Jack copeland gave an interesting lecture on the church-turing thesis today the ct thesis is apparently much misunderstood historically, it's the claim that any algorithm can be computed by a turing machine.
The extra-strong church-turing thesis (which, recall, neither church nor turing ever asserted) entails the impossibility of all such machines but such a strong assertion is entirely unwarranted no-one has ever proved hypercomputation impossible.
The church-turing thesis essentially states that a function is algorithmically computable if and only if it is computable by a turing machine as indicated by tony mason’s response, computability was an ambigious term in the past and in establishing the church-turing thesis, a bit of clarity was restored with regards to what we acknowledge as a computable function. When the church-turing thesis is expressed in terms of the replacement concept proposed by turing, it is appropriate to refer to the thesis also as ‘turing’s thesis’, and as ‘church’s thesis’ when expressed in terms of one or another of the formal replacements proposed by church. Alonso church, at princeton, devised the lambda calculus which formalises algorithms as functionsmore later in the course neither knew of the other’s work in progressboth published in 1936 the demonstrated equivalence of their formalisms strengthened both their claims to validity, expressed as the church-turing thesis. The church-turing thesis (formerly commonly known simply as church's thesis) says that any real-world computation can be translated into an equivalent computation involving a turing machine in church's original formulation (church 1935, 1936), the thesis says that real-world calculation can be done using the lambda calculus , which is equivalent to using general recursive functions.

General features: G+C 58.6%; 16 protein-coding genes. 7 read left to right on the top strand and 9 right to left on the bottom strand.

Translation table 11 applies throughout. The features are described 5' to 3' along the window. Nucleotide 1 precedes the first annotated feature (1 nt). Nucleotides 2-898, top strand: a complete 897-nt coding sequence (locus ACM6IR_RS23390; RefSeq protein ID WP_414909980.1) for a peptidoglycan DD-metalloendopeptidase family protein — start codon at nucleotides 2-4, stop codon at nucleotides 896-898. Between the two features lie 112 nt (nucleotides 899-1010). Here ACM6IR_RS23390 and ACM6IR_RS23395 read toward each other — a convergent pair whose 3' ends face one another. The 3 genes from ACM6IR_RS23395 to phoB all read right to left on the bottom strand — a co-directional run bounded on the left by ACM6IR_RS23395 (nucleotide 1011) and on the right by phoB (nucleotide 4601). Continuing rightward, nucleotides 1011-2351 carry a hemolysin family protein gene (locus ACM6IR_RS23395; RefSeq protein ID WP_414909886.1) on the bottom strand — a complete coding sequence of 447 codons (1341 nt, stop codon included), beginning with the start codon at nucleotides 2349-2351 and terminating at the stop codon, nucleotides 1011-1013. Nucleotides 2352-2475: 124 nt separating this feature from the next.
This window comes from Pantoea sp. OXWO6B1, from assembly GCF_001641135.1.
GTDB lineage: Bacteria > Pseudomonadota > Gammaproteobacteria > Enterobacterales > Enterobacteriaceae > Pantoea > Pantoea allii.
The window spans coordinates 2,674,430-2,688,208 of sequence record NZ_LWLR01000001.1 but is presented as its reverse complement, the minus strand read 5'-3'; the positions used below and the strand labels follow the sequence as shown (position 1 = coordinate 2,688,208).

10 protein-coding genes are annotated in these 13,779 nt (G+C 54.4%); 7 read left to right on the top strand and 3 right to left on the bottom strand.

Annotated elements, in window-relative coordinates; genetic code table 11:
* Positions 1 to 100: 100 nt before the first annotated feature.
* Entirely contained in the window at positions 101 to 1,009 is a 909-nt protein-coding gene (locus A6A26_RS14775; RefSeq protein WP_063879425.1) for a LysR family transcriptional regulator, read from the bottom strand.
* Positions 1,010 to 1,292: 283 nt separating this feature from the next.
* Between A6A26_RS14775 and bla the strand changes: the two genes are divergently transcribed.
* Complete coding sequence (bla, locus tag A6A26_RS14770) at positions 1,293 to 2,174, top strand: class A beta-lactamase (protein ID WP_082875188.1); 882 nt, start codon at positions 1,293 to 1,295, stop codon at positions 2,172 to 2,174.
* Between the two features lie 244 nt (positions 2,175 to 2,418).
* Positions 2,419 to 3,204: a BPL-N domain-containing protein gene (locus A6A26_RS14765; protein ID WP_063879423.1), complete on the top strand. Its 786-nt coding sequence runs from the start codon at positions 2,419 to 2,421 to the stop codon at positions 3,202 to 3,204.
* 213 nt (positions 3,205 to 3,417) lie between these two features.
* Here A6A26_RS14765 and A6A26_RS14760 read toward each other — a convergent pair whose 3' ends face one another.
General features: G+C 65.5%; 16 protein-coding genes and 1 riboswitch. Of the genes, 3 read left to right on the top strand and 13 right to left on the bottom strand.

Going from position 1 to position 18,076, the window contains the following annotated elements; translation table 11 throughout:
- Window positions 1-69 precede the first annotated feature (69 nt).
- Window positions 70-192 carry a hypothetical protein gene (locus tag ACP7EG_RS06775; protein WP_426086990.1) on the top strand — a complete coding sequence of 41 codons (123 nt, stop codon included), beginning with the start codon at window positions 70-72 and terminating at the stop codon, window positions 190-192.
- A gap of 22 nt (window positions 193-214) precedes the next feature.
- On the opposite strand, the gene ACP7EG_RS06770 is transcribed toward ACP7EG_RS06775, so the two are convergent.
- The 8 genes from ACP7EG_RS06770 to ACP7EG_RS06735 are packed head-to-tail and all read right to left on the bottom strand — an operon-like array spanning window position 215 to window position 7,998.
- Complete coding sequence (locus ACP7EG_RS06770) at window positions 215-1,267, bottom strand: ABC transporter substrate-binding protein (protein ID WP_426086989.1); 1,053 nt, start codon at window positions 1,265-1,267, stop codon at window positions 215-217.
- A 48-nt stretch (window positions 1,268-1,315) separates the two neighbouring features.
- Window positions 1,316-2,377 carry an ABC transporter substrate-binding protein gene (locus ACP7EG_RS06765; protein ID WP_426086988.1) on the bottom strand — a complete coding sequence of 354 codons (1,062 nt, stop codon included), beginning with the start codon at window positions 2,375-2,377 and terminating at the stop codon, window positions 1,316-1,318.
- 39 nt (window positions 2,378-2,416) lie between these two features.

Notice that the turing-church thesis does not entail thesis m the truth of the turing-church thesis is consistent with the falsity of thesis m (in both its wide and narrow forms. In computability theory, the church–turing thesis (also known as computability thesis, the turing–church thesis, the church–turing conjecture, church's thesis, church's conjecture, and turing's thesis) is a hypothesis about the nature of computable functions.